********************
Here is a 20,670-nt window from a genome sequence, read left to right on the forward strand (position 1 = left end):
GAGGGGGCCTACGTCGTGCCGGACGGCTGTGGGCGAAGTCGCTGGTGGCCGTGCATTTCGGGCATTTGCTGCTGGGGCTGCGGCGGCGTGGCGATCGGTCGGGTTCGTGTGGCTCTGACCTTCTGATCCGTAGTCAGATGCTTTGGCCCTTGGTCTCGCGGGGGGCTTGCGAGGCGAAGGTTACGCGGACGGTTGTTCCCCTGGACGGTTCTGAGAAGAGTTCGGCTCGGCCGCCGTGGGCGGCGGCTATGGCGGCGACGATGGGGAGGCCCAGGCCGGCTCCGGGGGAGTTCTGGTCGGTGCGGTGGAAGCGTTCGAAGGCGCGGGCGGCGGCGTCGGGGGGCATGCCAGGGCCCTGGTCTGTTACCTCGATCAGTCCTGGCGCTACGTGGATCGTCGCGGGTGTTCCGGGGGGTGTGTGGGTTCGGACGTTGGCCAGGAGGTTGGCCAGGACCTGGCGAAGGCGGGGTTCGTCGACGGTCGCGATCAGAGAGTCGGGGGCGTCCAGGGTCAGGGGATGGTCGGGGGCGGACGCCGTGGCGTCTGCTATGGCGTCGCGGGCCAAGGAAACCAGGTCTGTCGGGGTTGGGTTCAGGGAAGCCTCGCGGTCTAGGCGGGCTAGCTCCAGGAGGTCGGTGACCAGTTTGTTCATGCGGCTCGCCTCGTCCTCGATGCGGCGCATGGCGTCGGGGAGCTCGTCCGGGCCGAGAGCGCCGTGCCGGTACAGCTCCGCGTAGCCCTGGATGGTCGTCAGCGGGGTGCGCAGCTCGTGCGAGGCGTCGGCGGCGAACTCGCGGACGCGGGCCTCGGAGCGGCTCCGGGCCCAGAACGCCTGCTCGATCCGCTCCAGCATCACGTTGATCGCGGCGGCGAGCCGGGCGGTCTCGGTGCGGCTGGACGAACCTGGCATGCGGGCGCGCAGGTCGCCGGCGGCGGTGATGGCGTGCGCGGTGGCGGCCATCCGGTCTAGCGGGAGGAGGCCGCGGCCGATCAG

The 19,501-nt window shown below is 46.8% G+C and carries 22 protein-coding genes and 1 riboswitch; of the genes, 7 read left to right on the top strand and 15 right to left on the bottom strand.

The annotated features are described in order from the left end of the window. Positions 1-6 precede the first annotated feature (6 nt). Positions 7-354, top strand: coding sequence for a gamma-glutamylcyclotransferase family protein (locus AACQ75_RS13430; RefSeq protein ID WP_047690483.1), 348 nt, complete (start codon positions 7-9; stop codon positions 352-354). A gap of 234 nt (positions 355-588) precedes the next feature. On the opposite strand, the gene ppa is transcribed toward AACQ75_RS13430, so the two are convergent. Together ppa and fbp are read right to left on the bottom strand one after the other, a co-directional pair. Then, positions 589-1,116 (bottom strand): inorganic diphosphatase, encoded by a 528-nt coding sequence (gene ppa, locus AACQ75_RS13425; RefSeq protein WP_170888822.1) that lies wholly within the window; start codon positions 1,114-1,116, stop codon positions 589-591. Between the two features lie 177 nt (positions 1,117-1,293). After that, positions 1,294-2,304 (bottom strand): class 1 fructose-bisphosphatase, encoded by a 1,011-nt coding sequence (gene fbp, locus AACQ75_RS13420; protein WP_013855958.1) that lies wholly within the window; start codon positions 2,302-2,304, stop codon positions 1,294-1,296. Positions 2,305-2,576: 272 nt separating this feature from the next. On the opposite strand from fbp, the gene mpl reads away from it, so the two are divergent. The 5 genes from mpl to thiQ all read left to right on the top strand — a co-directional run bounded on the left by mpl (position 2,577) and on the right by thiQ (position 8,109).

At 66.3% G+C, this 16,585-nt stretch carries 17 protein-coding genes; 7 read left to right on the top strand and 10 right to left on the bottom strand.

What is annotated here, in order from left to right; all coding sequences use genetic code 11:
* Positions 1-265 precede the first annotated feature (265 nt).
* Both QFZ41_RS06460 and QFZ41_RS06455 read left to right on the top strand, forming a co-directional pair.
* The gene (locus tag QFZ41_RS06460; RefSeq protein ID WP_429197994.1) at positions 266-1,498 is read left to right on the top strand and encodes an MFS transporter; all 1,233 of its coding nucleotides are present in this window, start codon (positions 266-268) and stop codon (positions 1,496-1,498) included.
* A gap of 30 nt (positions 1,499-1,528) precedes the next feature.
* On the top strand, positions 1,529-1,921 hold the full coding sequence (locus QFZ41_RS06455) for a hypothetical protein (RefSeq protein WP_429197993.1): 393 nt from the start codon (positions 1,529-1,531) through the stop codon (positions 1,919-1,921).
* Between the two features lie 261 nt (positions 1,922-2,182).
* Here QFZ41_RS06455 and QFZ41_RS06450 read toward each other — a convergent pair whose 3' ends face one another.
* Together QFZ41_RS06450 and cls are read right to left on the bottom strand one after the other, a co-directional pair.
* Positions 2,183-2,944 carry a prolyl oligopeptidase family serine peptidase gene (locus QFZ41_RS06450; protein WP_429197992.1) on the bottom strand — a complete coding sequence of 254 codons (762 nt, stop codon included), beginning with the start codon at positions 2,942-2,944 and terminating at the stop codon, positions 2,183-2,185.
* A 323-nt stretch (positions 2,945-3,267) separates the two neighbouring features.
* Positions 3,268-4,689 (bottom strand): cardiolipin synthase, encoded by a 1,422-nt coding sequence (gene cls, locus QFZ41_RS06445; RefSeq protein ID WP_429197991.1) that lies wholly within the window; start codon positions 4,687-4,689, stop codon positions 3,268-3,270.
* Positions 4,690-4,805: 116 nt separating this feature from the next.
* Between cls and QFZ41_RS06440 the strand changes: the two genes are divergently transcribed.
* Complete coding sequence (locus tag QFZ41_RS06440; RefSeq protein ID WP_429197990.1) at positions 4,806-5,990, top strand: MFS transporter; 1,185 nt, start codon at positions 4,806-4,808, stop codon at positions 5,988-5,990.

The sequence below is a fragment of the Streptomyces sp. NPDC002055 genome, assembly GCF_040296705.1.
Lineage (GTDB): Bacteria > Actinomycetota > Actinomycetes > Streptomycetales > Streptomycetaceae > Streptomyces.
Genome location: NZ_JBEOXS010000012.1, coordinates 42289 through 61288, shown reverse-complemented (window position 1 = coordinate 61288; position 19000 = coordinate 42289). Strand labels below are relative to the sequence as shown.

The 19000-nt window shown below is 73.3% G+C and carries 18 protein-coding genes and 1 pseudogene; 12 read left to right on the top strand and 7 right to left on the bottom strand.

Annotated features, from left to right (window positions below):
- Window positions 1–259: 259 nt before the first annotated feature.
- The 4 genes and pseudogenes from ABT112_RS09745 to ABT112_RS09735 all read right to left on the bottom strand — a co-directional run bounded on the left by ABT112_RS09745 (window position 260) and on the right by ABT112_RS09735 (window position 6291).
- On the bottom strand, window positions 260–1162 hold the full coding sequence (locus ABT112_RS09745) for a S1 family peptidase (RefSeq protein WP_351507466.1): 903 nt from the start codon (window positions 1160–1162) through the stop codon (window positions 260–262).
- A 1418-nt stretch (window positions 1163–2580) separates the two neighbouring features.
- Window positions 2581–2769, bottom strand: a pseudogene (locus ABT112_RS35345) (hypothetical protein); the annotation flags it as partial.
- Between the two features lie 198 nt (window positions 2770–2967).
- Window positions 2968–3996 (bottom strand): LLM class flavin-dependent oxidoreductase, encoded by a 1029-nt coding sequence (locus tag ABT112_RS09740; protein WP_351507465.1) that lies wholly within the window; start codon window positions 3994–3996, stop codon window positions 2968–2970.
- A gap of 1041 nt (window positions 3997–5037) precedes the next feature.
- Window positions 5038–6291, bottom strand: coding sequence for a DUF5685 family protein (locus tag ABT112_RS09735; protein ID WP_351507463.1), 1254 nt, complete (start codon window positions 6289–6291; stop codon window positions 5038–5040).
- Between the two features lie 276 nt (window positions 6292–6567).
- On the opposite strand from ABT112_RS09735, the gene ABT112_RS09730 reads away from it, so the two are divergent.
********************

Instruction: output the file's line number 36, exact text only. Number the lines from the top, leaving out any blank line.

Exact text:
- On the opposite strand from ABT112_RS09735, the gene ABT112_RS09730 reads away from it, so the two are divergent.